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One of these things is not like the other

For those of you who didn't grow up with or raise a kid on Sesame Street we'll forgive you for not being familiar with the little ditty I'm now reciting in my head.

You can imagine that we see Encores and their "sibling" firearms pretty much every day; that means the ProHunter, Endeavor, those same frames with the Weather Shield coating, the ProHunter XT (sold as a Muzzleloader set-up), etc. T/C has a reputation (before and since being pulled under the Smith & Wesson umbrella) for re-branding and marketing a kind of barely different product as the new great thing. We get it, and generally speaking we like them all . . . I take that back, I don't like the Weather Shield, but it's a personal preference thing.

Well, today I'm writing to answer what has come up only a couple times as a new quandary from customers of the Encore family of firearms. To get right to the point (FINALLY, I know) the new ProHunter FX is NOT an interchangeable platform despite the ProHunter name and barrel dimensions. From the outside these rifles look damn near identical to the XT model mentioned above. From ramrod to Flextech to QLA (I hate this feature too) to the swing hammer and that cursed Weather Shield finish, all appearances look like a typical ProHunter. If you have one of these new FX models you should be able to quickly notice a couple things: first and foremost, if you bought yours from a reputable dealer and not a person-to-person sale you probably didn't have to fill out the usual ATF paperwork. That's because this gun is only EVER going to be a muzzleloader. The same rules simply don't apply to muzzleloaders as they do with other firearms. Secondarily, if you remove the forearm from the FX you'll notice straight away that the hinge pin holding the barrel in the frame is blued (at least that's what we've seen on the two that have been in our hands), sharply fluted (to have an exceptionally strong press fit in the frame), and WAY smaller than the traditional Encore hinge pin hole. The pin alone is basically screaming, "DO NOT REMOVE ME! I'M NOT MEANT TO LEAVE THIS PLACE!".

T/C went with "FX" to denote the "fixed" nature of this firearm. That means that while so many things point to this being yet another T/C family member we make replacement barrels for, we simply never will. However, If you're looking to have custom woodwork made (laminate or walnut), that we can accommodate. Visit our Black Powder Barrels page for more details on the barrels we do make for interchangeable barrel platforms. And please realize that our barrels feature a 45° recessed crown for the best bullet/sabot starting rather than the QLA system that has causes accuracy issues for so many. We also use the standard recessed and fully threaded breech plug (made by T/C for the original Encore barrels), alleviating concerns of blow-back with the partial threads.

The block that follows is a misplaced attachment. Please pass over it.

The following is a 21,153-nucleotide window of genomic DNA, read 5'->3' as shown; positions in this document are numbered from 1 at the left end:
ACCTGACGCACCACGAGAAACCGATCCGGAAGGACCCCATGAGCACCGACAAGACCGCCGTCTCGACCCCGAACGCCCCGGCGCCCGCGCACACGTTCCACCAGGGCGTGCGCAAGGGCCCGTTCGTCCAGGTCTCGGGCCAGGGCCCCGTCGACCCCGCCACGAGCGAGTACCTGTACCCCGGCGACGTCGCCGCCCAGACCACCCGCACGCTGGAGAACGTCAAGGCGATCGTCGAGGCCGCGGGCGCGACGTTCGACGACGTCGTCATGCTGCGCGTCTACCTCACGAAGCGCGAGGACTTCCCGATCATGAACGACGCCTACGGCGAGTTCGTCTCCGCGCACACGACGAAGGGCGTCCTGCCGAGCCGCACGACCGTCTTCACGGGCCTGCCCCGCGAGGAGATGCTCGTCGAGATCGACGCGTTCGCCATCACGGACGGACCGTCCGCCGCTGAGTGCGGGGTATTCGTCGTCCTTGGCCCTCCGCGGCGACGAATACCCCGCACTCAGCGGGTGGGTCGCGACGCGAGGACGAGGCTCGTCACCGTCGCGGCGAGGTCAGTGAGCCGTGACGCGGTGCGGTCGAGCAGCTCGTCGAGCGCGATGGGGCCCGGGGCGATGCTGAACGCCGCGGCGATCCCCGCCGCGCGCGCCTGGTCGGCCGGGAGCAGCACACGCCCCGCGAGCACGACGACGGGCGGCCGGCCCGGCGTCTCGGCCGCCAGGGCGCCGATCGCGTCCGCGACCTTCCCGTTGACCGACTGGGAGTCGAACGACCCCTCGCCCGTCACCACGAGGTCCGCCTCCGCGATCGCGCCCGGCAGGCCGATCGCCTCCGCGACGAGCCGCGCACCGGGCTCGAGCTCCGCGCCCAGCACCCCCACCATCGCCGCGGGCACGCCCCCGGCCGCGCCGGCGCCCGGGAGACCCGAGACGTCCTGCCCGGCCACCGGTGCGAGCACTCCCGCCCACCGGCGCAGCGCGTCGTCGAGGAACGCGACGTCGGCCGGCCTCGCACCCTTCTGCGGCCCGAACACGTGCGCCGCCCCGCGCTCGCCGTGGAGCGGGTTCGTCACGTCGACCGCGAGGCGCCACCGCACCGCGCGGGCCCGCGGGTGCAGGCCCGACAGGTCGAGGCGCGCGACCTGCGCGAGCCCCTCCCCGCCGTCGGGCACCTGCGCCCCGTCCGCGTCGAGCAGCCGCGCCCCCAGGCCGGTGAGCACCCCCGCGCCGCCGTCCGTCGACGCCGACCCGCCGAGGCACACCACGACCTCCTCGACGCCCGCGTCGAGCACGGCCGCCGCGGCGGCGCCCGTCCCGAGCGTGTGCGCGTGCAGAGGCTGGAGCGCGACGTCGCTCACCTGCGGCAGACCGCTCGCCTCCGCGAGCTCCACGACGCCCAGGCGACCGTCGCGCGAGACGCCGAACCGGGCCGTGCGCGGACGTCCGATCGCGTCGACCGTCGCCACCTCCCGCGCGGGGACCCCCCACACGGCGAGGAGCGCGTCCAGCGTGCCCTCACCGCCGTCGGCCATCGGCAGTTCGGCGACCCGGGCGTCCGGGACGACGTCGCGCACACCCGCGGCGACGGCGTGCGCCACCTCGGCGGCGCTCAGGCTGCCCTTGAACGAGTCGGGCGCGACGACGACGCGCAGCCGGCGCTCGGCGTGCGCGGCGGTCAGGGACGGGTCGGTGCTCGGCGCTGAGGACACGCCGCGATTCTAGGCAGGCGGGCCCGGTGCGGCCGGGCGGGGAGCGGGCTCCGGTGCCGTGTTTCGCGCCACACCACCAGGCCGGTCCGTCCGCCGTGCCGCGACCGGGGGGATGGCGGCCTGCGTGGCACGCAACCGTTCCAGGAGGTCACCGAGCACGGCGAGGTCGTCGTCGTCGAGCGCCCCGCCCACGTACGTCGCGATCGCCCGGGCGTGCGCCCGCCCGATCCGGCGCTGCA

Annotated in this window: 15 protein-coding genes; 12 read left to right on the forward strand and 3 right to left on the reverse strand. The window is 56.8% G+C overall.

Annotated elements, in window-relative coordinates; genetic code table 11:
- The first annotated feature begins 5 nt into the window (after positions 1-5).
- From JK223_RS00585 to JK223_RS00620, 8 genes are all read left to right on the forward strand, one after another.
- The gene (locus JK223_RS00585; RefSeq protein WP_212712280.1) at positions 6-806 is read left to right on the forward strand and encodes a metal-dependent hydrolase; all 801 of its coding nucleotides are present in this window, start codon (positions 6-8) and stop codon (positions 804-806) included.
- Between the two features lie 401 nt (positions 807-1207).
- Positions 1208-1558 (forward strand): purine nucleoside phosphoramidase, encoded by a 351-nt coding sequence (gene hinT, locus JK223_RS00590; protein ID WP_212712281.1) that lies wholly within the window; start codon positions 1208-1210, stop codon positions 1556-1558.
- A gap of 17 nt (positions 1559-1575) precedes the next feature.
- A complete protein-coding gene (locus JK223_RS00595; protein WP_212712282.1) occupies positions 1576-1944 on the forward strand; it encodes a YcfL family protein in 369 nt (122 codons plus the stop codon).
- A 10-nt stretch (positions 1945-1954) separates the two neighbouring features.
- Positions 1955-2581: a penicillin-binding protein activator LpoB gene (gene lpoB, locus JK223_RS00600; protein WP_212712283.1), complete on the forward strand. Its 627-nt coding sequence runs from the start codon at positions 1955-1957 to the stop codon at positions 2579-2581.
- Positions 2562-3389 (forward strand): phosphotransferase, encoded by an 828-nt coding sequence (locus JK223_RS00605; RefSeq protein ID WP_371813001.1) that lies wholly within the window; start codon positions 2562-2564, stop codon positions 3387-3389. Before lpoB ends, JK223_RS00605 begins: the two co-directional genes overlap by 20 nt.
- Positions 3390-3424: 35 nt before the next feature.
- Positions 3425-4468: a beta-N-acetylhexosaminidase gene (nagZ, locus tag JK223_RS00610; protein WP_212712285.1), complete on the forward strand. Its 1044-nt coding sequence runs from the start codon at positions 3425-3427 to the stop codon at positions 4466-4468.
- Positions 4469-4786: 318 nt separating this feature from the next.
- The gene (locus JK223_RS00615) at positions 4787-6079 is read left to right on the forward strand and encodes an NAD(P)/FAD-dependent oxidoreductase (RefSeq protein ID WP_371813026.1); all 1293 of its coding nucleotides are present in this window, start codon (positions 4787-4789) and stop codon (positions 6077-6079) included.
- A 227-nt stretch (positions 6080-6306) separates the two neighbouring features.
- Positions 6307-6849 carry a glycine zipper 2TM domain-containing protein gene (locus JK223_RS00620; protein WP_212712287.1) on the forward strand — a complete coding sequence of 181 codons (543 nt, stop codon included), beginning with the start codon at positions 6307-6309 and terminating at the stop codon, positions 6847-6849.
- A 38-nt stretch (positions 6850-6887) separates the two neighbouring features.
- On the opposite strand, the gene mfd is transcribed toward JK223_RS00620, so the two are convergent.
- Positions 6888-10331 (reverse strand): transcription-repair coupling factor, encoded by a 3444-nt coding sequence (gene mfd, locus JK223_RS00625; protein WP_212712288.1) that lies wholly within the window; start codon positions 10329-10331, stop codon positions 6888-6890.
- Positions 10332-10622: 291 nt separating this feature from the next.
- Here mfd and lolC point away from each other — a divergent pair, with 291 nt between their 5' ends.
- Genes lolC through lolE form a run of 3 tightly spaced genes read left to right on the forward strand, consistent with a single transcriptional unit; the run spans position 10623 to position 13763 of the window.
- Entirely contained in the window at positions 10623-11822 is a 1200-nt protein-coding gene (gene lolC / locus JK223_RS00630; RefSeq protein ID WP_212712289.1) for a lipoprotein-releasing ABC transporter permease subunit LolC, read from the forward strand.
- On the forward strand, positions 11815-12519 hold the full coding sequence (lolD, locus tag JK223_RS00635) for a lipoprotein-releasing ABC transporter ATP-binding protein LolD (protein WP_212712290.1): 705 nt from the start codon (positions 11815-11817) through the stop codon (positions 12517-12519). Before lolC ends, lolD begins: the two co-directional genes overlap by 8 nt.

As an aside for those of you shooting black powder firearms in general and Weather Shield in particular, for the love of all that is holy, please do NOT subject your firearm, Weather Shield or otherwise, to 350 hours of exposure like T/C claims to have done in testing Stainless vs. Weather Shield. Of course a synthetic coating over a blued frame will hold up better than uncoated Stainless Steel in the same conditions. But do me a real solid and be sure to clean (I mean CLEAN) your black powder firearm right after your shooting session. To learn more about how we recommend cleaning our black powder barrels visit our Tips & FAQs page. And watch out for gas-checking on your firing pin bushing. I see a LOT of frames for trigger work or test fitting to new barrels that I can instantly tell were not cleaned when their barrel was (I hope their barrel got cleaned!). The black powder components are wildly more corrosive than other powders, so you'll see a lot more frame and part wear from this seemingly minor oversight. I get how much of a pain it is to break-down these frames for people who don't do the work all the time, let alone in the field . . . who wants to carry two screw drivers and a punch and a pin punch and a hammer in their pack? . . . but one of the best things you can do is at least remove the forearm from your barrel and barrel from your frame followed by a quick interior wipe down with a clean rag or patch. If you're feeling particularly adventurous have a can of compressed air with your gun gear and spray out the frame when you get out of the field and have wiped it down. Getting dirt, weeds, animal hair, and powder buildup out of the frame's parts will lead to a much more useful frame in the long run.

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